In an article about the Bermuda Triangle, a glowing red triangle floats over a dark and dreary ocean.

Okay, Seriously, What’s Up With The Bermuda Triangle?

Vanishing ships, missing planes full of passengers, hurricanes, aliens, and the lost city of Atlantis — can the science of today explain one of the ocean's most mysterious histories?

July 14, 2021
8 mins read

Any seasoned skeptic will attest that there is an explanation for everything. While the cavalier realist will find the notion of something beyond human understanding frustrating, there are those who find such concepts intriguing.

In February of 1918, an American collier called the USS Cyclops set out from Rio de Janeiro carrying several thousand tons of manganese ore. The ship was set to arrive in Baltimore in mid-March. It never arrived. This peculiar event was, at the time, thought to have been the adverse byproduct of a tropical storm or structural failing.

Though unfortunate, the USS Cyclops’ disappearance was assumed to be a lone accident. Then, things got stranger. In 1941, two of the Cyclops’ sister ships, the USS Proteus and the USS Nereus, vanished without a trace. All three unlucky vessels shared a troubling commonality: their disappearances occurred within the soon-to-be infamous Bermuda Triangle.

For nearly a century, the mystery of the Bermuda Triangle has captured the imaginations of many a believer. This cryptic stretch of sea in the western Atlantic Ocean spans approximately 500,000 to 1 million square miles, depending on individual estimates, and is notorious for the numerous disappearances of planes, ships and submarines. The area itself is marked by three points near the Caribbean — Miami, Florida; San Juan, Puerto Rico; and the Bermuda Islands, a small British territory located 800 miles due south of Nova Scotia. These points form the triangle from which the area gets its name.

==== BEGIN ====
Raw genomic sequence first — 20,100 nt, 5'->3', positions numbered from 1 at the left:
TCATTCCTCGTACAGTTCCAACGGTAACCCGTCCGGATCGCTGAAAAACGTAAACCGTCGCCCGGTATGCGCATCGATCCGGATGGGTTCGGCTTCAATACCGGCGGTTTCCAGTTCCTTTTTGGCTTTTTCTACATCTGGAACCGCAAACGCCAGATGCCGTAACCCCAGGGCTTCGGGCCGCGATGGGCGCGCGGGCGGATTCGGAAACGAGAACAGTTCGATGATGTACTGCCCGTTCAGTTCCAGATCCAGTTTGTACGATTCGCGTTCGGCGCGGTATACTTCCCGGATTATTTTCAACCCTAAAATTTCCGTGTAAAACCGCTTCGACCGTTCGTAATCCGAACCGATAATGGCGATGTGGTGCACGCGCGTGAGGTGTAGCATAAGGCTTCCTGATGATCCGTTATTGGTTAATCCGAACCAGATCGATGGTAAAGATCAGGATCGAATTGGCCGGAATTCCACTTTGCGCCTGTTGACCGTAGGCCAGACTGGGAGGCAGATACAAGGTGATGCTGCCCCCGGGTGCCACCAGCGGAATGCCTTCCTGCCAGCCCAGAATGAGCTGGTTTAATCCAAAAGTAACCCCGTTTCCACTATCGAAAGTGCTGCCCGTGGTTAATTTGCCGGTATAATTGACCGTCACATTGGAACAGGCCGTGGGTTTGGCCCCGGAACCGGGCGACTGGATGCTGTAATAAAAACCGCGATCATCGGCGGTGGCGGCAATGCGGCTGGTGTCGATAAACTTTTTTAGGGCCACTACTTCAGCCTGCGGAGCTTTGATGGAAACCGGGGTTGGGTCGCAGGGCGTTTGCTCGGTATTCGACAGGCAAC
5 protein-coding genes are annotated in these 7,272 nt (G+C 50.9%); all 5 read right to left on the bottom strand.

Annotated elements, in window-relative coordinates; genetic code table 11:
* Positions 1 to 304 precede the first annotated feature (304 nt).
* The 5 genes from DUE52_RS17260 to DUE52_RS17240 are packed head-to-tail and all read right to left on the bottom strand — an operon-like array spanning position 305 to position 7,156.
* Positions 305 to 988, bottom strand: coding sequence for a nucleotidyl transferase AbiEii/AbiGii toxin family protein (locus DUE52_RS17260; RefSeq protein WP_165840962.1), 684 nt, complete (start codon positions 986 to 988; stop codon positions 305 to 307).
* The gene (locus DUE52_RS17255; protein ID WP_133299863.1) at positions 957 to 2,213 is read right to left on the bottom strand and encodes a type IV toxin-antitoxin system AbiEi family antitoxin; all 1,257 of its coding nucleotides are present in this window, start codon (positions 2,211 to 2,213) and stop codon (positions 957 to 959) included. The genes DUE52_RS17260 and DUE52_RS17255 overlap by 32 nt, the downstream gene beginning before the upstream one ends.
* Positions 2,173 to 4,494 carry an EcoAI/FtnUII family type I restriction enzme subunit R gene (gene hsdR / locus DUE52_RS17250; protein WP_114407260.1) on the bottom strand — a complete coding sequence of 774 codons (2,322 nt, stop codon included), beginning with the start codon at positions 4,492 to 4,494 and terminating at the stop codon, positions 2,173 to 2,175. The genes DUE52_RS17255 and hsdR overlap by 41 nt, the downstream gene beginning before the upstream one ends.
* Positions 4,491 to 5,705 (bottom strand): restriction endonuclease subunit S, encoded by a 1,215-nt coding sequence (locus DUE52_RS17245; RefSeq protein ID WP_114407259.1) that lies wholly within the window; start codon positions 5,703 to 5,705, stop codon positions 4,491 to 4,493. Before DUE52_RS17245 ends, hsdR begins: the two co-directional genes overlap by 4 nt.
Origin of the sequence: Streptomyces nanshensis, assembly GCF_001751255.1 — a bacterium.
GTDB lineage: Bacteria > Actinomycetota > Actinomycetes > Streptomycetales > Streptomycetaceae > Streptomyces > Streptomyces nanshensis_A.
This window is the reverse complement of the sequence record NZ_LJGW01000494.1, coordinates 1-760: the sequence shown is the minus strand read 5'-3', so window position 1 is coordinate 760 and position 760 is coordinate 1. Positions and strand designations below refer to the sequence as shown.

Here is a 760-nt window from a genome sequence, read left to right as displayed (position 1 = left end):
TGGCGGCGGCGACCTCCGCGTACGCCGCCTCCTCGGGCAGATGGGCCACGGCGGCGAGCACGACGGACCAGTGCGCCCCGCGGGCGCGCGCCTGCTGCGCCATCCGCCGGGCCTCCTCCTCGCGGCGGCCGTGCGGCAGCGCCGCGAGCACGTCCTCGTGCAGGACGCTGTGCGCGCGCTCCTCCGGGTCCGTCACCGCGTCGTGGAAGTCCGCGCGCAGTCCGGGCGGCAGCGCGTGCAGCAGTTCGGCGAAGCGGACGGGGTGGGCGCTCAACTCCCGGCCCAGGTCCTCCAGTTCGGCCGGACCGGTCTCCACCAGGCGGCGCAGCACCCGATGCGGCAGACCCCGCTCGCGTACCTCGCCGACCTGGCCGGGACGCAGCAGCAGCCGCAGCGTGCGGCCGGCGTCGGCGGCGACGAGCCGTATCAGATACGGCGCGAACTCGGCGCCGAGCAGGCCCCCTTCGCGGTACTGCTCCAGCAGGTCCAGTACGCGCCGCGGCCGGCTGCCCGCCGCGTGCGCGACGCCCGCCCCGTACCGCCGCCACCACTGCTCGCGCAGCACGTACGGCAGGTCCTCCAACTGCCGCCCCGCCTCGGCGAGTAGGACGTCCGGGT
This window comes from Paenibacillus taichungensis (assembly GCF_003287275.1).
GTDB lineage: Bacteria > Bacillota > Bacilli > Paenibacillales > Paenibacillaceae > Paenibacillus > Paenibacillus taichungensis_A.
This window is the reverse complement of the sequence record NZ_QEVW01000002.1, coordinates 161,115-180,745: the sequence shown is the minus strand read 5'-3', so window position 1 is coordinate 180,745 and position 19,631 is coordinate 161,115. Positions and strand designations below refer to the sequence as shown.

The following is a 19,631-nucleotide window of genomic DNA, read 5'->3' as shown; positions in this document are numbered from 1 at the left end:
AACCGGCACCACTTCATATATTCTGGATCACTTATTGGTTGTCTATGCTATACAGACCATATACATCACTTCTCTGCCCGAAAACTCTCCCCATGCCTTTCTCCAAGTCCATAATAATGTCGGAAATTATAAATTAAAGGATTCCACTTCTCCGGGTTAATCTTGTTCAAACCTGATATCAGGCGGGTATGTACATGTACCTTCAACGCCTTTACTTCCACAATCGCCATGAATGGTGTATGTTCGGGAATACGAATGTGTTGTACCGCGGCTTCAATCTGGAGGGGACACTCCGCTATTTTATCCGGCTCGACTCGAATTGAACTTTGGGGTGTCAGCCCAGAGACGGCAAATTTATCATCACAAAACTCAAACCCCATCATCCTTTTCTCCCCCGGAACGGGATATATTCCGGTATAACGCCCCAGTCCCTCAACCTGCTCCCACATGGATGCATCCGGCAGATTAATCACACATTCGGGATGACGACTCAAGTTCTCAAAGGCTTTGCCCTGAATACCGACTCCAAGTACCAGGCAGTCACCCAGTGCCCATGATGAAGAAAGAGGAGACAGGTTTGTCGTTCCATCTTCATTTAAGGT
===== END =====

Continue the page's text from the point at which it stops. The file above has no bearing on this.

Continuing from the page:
The trio of colliers was just the beginning of a long string of puzzling disappearances within the Triangle throughout the 20th century. British aircraft Star Tiger G-AHNP vanished with its 31 occupants in 1948. A Douglas DST aircraft disappeared later in the same year, resulting in the loss of 32 people. In all, about 70 ships and planes are estimated to have gone missing while traveling through the Triangle.

Coincidence? Some think otherwise.

In 1950, journalist Edward Van Winkle Jones wrote about the mysterious disappearances within the region, and the superstition only grew from there. Vincent Gaddis’ 1964 book, “Invisible Horizons,” first coined the term “the Bermuda Triangle,” cementing the moniker as a household name. 

The concept of esoteric peril is admittedly thrilling. What on Earth is going on in the Bermuda Triangle? Why have so many vessels disappeared within its bounds? These questions baffle curious theorists, who attribute its happenings to increasingly bizarre causes.

Several explanations are plausible. Some think direction technology may be to blame. Compasses, though typically trustworthy due to their reliance on the Earth’s natural magnetism, might be somehow faulty within the Triangle. Theorists have argued that compasses might be altered inside the area to the extent that one might get lost at sea. This is especially feasible in an era before the advanced communication network between vessels we see today. 

It’s true that compasses are prone to geographical variation, as a compass will read slightly differently based on the coordinates it is read at. However, it seems unlikely that such an anomaly really exists, since no instances of magnetic variation have ever been successfully recorded within the Bermuda Triangle.